Some people are critical of Seamus Mallon for the things he’s been saying recently. But consider the circumstances. Seamus has a book to sell, and when you’ve a book to sell you’ll do or say just about anything to capture public attention. Believe, I know – I’ve been there. Although Seamus is obviously much better at it than me.
The central issue to emerge from Seamus’s memoir is his views on a border poll. As I think the inimitable Donal Kennedy has already pointed out in an earlier blog, Seamus’s views are at odds with the Good Friday Agreement. The GFA says clearly that when and if a majority of people here want a united Ireland, then a border poll must be called. (And yes, the fact that the calling of a poll depends on what Secretary of State Karen Bradley thinks is colonialism at its most shameless. But back to Seamus’s proposal.)
Seamus says that if the poll was won 50% + 1 by nationalists, this would be disastrous. So much better to wait until a majority of unionists as well as nationalists are in favour of a united Ireland before going ahead.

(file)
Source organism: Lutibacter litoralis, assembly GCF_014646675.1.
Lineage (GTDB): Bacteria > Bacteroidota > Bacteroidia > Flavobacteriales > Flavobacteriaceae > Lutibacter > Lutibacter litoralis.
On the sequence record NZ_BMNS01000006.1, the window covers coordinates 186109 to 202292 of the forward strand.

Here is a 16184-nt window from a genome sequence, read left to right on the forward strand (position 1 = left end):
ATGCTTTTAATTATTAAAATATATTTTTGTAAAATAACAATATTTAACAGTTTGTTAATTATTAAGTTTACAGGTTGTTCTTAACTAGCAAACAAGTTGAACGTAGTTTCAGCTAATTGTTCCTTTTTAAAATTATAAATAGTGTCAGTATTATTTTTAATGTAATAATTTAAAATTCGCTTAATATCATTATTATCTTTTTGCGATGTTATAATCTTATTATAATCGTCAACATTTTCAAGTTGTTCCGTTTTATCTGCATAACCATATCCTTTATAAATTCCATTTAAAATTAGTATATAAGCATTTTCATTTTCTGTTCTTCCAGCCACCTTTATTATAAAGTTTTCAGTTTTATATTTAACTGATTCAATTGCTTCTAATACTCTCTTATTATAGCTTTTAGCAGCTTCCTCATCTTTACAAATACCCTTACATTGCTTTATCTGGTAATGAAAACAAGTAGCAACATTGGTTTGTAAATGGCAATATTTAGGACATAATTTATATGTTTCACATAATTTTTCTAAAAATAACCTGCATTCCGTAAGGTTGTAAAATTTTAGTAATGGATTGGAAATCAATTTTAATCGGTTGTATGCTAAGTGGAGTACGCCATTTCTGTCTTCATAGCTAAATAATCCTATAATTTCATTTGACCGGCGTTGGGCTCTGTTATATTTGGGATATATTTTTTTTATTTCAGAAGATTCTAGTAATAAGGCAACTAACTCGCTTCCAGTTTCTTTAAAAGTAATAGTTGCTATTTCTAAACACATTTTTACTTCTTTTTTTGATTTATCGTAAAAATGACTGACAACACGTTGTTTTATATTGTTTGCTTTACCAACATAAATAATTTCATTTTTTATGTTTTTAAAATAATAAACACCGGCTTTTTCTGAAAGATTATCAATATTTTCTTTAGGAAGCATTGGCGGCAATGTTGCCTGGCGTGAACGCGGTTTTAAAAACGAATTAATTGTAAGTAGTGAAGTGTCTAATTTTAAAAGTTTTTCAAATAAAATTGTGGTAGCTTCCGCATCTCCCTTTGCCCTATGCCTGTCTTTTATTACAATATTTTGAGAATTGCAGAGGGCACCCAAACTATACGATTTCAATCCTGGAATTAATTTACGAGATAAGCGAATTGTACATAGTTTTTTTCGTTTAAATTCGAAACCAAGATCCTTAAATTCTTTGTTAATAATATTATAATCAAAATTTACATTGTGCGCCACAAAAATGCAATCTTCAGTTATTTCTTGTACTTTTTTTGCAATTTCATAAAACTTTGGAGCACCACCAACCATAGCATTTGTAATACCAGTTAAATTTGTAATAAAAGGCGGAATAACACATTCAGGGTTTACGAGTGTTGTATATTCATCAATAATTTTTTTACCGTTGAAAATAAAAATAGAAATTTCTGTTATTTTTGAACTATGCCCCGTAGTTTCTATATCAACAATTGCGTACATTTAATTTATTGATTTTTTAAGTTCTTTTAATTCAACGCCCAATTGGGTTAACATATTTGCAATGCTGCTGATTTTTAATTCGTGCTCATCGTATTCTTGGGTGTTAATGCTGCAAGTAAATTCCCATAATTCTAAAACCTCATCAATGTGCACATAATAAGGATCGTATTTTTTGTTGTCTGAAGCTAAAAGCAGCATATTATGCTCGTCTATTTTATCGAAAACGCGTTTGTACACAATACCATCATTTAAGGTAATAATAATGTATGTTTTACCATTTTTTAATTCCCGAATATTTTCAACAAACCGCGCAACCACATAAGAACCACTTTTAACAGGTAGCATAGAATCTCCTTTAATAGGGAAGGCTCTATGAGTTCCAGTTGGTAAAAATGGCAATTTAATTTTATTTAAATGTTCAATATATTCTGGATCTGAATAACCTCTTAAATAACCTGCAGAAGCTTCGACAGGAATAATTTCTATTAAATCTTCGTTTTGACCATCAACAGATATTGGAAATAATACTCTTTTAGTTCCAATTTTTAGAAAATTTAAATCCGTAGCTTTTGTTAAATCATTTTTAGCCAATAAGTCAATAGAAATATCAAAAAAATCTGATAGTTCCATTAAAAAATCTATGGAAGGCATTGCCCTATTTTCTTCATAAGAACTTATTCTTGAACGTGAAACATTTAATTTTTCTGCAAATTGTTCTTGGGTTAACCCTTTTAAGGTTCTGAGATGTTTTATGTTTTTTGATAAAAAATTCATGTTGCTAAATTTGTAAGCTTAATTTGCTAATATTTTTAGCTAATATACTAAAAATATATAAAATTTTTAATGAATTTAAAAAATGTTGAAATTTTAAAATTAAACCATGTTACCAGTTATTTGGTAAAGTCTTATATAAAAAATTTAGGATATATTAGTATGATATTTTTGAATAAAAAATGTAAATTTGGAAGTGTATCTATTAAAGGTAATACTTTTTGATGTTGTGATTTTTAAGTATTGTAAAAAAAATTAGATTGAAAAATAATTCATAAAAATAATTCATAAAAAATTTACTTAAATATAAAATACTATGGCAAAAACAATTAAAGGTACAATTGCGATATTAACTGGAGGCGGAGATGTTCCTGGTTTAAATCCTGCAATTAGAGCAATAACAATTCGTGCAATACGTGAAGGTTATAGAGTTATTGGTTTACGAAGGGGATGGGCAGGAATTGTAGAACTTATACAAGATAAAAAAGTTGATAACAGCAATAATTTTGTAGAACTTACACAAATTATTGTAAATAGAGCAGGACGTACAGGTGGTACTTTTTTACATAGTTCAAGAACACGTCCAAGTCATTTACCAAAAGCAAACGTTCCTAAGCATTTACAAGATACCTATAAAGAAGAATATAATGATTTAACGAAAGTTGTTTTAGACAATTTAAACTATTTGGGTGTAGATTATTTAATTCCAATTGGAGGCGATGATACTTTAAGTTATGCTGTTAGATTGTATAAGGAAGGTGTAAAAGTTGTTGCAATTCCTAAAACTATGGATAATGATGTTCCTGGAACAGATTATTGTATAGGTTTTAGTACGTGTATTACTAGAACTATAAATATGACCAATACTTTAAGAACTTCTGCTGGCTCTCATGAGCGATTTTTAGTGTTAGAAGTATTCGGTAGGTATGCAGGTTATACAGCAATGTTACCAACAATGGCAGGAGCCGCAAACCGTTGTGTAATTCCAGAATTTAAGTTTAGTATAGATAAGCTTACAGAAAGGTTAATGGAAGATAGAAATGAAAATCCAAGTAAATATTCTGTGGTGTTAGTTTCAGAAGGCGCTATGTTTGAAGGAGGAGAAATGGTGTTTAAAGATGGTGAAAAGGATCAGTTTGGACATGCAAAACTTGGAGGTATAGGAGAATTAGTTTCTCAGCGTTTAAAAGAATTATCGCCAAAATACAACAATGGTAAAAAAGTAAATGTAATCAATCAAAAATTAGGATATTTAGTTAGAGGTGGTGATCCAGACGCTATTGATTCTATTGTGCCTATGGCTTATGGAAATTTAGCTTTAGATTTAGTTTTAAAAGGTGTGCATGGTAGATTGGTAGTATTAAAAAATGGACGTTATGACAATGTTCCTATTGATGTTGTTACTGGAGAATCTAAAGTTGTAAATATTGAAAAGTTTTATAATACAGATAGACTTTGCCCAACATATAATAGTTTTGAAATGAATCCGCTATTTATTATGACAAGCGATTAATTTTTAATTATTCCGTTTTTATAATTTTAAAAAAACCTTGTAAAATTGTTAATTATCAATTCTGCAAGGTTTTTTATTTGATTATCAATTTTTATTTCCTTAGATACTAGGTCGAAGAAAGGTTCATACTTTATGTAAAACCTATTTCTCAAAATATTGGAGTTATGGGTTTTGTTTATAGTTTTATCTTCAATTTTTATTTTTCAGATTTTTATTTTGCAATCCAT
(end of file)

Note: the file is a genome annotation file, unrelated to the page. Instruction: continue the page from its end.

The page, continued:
Certainly no one would want hundreds of thousands of unionists filled with rage and resentment frog-marched into a state they didn’t want to be part of. As Seamus says, it’d be so much better if they were in favour of that new state as well as nationalists.
But when our MEPs are elected, do we say “Except they can command the support of opponents as well as supporters, it’s no go”? When Michelle Gildernew won Fermanagh-South Tyrone by four votes, did anyone – including unionists – suggest that this wasn’t a large enough majority?
We either accept the Good Friday Agreement or we don’t, we either accept democracy or we don’t. I’m beginning to think Seamus suffers from a wee weakness in terms of both.
But then, flogging a book can lead to mental instability.